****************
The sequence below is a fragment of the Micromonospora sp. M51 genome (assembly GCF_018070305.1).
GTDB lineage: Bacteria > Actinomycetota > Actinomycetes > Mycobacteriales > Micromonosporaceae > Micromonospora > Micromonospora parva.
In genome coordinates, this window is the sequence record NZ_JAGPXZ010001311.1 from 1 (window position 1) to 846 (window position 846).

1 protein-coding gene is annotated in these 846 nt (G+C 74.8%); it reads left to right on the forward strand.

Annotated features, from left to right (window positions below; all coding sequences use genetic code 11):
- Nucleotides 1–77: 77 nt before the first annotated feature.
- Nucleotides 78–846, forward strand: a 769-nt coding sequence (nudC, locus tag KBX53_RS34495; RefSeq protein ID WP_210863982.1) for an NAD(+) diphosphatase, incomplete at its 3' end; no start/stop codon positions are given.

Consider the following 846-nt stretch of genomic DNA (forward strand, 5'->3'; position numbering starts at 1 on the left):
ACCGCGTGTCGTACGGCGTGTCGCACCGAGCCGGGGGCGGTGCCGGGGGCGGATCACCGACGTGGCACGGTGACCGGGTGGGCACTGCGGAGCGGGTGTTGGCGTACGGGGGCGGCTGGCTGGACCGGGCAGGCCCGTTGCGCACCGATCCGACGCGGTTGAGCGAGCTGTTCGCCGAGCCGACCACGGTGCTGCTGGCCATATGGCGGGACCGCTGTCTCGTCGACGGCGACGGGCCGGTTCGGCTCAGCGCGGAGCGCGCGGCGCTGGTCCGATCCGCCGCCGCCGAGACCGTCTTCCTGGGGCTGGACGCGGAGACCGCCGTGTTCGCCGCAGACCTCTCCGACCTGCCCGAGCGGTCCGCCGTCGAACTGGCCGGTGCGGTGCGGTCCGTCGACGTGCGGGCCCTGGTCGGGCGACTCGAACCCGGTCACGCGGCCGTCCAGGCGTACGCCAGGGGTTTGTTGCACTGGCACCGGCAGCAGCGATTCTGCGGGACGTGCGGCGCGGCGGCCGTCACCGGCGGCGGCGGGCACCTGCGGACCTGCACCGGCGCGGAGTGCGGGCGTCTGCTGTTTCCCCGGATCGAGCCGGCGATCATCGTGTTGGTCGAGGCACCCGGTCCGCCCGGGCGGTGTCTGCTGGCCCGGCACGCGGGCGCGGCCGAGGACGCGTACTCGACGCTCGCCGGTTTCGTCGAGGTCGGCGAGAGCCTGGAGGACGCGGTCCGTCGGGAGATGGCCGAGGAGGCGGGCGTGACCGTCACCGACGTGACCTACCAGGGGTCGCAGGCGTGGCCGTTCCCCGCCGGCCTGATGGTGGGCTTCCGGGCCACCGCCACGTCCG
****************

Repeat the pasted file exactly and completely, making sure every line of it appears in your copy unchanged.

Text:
The sequence below is a fragment of the Micromonospora sp. M51 genome (assembly GCF_018070305.1).
GTDB lineage: Bacteria > Actinomycetota > Actinomycetes > Mycobacteriales > Micromonosporaceae > Micromonospora > Micromonospora parva.
In genome coordinates, this window is the sequence record NZ_JAGPXZ010001311.1 from 1 (window position 1) to 846 (window position 846).

1 protein-coding gene is annotated in these 846 nt (G+C 74.8%); it reads left to right on the forward strand.

Annotated features, from left to right (window positions below; all coding sequences use genetic code 11):
- Nucleotides 1–77: 77 nt before the first annotated feature.
- Nucleotides 78–846, forward strand: a 769-nt coding sequence (nudC, locus tag KBX53_RS34495; RefSeq protein ID WP_210863982.1) for an NAD(+) diphosphatase, incomplete at its 3' end; no start/stop codon positions are given.

Consider the following 846-nt stretch of genomic DNA (forward strand, 5'->3'; position numbering starts at 1 on the left):
ACCGCGTGTCGTACGGCGTGTCGCACCGAGCCGGGGGCGGTGCCGGGGGCGGATCACCGACGTGGCACGGTGACCGGGTGGGCACTGCGGAGCGGGTGTTGGCGTACGGGGGCGGCTGGCTGGACCGGGCAGGCCCGTTGCGCACCGATCCGACGCGGTTGAGCGAGCTGTTCGCCGAGCCGACCACGGTGCTGCTGGCCATATGGCGGGACCGCTGTCTCGTCGACGGCGACGGGCCGGTTCGGCTCAGCGCGGAGCGCGCGGCGCTGGTCCGATCCGCCGCCGCCGAGACCGTCTTCCTGGGGCTGGACGCGGAGACCGCCGTGTTCGCCGCAGACCTCTCCGACCTGCCCGAGCGGTCCGCCGTCGAACTGGCCGGTGCGGTGCGGTCCGTCGACGTGCGGGCCCTGGTCGGGCGACTCGAACCCGGTCACGCGGCCGTCCAGGCGTACGCCAGGGGTTTGTTGCACTGGCACCGGCAGCAGCGATTCTGCGGGACGTGCGGCGCGGCGGCCGTCACCGGCGGCGGCGGGCACCTGCGGACCTGCACCGGCGCGGAGTGCGGGCGTCTGCTGTTTCCCCGGATCGAGCCGGCGATCATCGTGTTGGTCGAGGCACCCGGTCCGCCCGGGCGGTGTCTGCTGGCCCGGCACGCGGGCGCGGCCGAGGACGCGTACTCGACGCTCGCCGGTTTCGTCGAGGTCGGCGAGAGCCTGGAGGACGCGGTCCGTCGGGAGATGGCCGAGGAGGCGGGCGTGACCGTCACCGACGTGACCTACCAGGGGTCGCAGGCGTGGCCGTTCCCCGCCGGCCTGATGGTGGGCTTCCGGGCCACCGCCACGTCCG